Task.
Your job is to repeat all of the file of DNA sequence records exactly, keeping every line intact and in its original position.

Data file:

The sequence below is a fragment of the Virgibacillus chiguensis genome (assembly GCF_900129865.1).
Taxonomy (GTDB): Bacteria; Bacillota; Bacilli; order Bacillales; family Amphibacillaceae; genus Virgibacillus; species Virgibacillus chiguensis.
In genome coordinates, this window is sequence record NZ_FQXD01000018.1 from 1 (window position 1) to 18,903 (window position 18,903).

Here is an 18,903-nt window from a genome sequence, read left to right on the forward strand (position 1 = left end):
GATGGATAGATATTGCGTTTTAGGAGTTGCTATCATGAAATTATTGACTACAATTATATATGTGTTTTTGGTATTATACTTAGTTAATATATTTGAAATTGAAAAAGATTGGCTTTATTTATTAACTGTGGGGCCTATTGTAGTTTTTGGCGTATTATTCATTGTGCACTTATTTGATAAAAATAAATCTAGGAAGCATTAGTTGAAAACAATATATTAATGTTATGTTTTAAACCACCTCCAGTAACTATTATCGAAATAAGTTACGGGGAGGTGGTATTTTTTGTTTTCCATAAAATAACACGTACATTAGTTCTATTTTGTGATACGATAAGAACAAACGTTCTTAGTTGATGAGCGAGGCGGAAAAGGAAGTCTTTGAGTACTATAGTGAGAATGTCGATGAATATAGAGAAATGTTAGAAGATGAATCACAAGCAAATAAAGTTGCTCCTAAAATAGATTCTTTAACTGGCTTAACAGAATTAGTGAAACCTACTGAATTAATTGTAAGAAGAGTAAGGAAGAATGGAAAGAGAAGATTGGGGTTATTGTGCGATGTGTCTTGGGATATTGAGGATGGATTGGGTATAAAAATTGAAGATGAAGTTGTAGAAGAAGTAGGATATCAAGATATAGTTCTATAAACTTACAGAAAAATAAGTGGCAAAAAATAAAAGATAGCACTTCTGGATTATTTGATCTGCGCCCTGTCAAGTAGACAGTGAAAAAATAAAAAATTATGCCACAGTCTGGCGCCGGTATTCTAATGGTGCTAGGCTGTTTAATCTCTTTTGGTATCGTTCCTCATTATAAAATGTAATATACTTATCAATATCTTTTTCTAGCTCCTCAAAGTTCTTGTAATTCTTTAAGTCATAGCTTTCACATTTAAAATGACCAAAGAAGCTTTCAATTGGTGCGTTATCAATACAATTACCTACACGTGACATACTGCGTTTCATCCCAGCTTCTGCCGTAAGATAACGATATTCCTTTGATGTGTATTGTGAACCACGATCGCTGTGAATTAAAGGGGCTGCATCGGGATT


The sequence below is a fragment of the Virgibacillus chiguensis genome (assembly GCF_900129865.1).
Taxonomy (GTDB): Bacteria; Bacillota; Bacilli; order Bacillales; family Amphibacillaceae; genus Virgibacillus; species Virgibacillus chiguensis.
In genome coordinates, this window is sequence record NZ_FQXD01000018.1 from 1 (window position 1) to 18,903 (window position 18,903).

Here is an 18,903-nt window from a genome sequence, read left to right on the forward strand (position 1 = left end):
GATGGATAGATATTGCGTTTTAGGAGTTGCTATCATGAAATTATTGACTACAATTATATATGTGTTTTTGGTATTATACTTAGTTAATATATTTGAAATTGAAAAAGATTGGCTTTATTTATTAACTGTGGGGCCTATTGTAGTTTTTGGCGTATTATTCATTGTGCACTTATTTGATAAAAATAAATCTAGGAAGCATTAGTTGAAAACAATATATTAATGTTATGTTTTAAACCACCTCCAGTAACTATTATCGAAATAAGTTACGGGGAGGTGGTATTTTTTGTTTTCCATAAAATAACACGTACATTAGTTCTATTTTGTGATACGATAAGAACAAACGTTCTTAGTTGATGAGCGAGGCGGAAAAGGAAGTCTTTGAGTACTATAGTGAGAATGTCGATGAATATAGAGAAATGTTAGAAGATGAATCACAAGCAAATAAAGTTGCTCCTAAAATAGATTCTTTAACTGGCTTAACAGAATTAGTGAAACCTACTGAATTAATTGTAAGAAGAGTAAGGAAGAATGGAAAGAGAAGATTGGGGTTATTGTGCGATGTGTCTTGGGATATTGAGGATGGATTGGGTATAAAAATTGAAGATGAAGTTGTAGAAGAAGTAGGATATCAAGATATAGTTCTATAAACTTACAGAAAAATAAGTGGCAAAAAATAAAAGATAGCACTTCTGGATTATTTGATCTGCGCCCTGTCAAGTAGACAGTGAAAAAATAAAAAATTATGCCACAGTCTGGCGCCGGTATTCTAATGGTGCTAGGCTGTTTAATCTCTTTTGGTATCGTTCCTCATTATAAAATGTAATATACTTATCAATATCTTTTTCTAGCTCCTCAAAGTTCTTGTAATTCTTTAAGTCATAGCTTTCACATTTAAAATGACCAAAGAAGCTTTCAATTGGTGCGTTATCAATACAATTACCTACACGTGACATACTGCGTTTCATCCCAGCTTCTGCCGTAAGATAACGATATTCCTTTGATGTGTATTGTGAACCACGATCGCTGTGAATTAAAGGGGCTGCATCGGGATT